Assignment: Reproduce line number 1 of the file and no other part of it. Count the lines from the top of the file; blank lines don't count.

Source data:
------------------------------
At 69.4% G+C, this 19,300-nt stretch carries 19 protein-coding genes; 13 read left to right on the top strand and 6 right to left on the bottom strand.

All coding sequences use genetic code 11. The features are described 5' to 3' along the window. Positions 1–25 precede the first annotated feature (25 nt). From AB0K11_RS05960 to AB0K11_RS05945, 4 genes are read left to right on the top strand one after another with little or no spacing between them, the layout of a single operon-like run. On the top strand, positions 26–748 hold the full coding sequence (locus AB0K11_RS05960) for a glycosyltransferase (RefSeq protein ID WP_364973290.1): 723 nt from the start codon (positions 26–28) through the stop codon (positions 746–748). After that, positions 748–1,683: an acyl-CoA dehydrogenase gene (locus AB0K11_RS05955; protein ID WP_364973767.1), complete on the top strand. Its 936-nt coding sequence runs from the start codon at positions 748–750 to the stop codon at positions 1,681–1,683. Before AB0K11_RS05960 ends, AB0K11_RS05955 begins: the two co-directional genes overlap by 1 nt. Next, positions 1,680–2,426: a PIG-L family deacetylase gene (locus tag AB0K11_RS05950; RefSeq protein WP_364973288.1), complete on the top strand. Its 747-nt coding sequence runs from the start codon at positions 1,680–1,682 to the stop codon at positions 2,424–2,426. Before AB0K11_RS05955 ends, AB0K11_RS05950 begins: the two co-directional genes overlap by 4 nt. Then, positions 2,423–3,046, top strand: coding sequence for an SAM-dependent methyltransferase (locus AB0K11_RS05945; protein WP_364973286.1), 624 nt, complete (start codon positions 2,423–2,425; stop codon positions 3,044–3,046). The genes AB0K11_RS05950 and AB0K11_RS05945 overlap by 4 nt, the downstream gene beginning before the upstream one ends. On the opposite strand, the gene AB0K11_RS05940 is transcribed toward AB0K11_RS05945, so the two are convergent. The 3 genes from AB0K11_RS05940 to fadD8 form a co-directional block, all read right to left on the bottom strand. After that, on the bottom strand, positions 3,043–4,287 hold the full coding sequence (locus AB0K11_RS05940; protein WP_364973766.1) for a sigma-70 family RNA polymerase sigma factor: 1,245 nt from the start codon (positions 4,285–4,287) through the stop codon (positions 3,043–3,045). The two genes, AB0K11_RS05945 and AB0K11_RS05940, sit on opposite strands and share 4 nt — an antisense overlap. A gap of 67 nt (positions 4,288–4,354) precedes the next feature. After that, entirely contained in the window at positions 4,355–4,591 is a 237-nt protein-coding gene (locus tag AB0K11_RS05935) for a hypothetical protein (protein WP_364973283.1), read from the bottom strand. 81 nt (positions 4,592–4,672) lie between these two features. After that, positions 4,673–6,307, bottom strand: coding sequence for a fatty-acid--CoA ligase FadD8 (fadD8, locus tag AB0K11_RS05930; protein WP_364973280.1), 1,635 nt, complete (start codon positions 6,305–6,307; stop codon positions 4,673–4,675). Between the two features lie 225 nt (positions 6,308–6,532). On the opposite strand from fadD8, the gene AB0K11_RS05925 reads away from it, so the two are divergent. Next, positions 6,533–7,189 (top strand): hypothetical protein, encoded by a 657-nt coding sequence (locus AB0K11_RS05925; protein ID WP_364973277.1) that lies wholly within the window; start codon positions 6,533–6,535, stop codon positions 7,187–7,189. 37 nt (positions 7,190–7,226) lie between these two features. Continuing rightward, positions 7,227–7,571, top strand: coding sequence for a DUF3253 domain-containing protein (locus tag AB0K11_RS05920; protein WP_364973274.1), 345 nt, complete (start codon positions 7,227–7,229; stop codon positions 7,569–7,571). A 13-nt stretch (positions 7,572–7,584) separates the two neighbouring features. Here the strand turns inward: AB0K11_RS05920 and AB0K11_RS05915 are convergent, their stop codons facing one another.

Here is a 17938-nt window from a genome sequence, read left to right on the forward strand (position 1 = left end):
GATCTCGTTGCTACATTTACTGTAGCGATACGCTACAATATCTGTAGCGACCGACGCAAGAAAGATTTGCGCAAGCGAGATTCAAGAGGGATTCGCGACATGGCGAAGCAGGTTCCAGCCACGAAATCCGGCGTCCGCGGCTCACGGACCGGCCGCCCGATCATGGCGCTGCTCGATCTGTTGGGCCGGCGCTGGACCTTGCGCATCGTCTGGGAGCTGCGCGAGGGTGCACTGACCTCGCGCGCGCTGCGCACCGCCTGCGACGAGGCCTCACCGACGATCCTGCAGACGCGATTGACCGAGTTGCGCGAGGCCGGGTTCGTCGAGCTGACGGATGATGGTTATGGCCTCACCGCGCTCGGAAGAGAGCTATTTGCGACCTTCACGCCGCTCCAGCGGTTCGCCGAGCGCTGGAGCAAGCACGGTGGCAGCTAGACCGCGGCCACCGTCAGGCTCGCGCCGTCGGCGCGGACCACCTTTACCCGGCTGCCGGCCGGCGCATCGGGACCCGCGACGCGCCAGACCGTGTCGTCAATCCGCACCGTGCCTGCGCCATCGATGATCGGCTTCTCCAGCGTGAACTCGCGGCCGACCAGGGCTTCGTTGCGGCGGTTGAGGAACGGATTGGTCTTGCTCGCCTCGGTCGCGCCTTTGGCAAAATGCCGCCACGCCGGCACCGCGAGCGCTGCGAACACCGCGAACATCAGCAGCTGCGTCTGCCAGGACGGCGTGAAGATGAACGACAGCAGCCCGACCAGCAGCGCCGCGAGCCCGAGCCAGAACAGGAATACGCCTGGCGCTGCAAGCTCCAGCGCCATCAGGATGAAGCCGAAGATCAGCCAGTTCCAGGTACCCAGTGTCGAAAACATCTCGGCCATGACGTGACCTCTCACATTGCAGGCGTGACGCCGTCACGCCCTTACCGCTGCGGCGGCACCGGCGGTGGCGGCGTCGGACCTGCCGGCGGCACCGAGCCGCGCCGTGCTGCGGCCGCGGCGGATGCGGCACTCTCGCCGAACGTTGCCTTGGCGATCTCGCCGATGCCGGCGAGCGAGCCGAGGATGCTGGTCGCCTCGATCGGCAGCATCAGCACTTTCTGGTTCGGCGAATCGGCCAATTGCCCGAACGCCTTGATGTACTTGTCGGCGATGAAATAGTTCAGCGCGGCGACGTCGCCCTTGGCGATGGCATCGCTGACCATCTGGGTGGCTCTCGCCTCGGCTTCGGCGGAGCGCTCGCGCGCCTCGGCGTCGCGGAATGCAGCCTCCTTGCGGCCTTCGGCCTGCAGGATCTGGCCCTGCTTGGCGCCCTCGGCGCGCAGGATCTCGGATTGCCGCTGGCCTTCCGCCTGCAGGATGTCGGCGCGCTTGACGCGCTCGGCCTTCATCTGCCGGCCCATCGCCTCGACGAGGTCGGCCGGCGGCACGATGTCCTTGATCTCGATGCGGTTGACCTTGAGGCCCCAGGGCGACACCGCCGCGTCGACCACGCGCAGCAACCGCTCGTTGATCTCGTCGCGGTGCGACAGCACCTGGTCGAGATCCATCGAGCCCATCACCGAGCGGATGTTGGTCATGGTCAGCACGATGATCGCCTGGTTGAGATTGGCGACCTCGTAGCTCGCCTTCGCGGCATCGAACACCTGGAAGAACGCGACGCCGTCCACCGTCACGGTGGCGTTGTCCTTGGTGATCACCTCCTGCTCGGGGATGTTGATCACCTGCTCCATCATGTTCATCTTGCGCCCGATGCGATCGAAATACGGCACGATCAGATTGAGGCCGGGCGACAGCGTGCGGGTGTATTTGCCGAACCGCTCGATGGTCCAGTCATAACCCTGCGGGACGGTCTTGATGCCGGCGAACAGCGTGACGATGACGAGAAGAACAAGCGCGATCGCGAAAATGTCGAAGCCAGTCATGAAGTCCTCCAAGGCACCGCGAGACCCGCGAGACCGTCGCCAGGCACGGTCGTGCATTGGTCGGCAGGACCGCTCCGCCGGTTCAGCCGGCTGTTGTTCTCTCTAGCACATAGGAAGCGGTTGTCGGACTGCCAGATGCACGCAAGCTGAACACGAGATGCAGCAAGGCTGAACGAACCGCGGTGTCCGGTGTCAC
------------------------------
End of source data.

At 69.4% G+C, this 19,300-nt stretch carries 19 protein-coding genes; 13 read left to right on the top strand and 6 right to left on the bottom strand.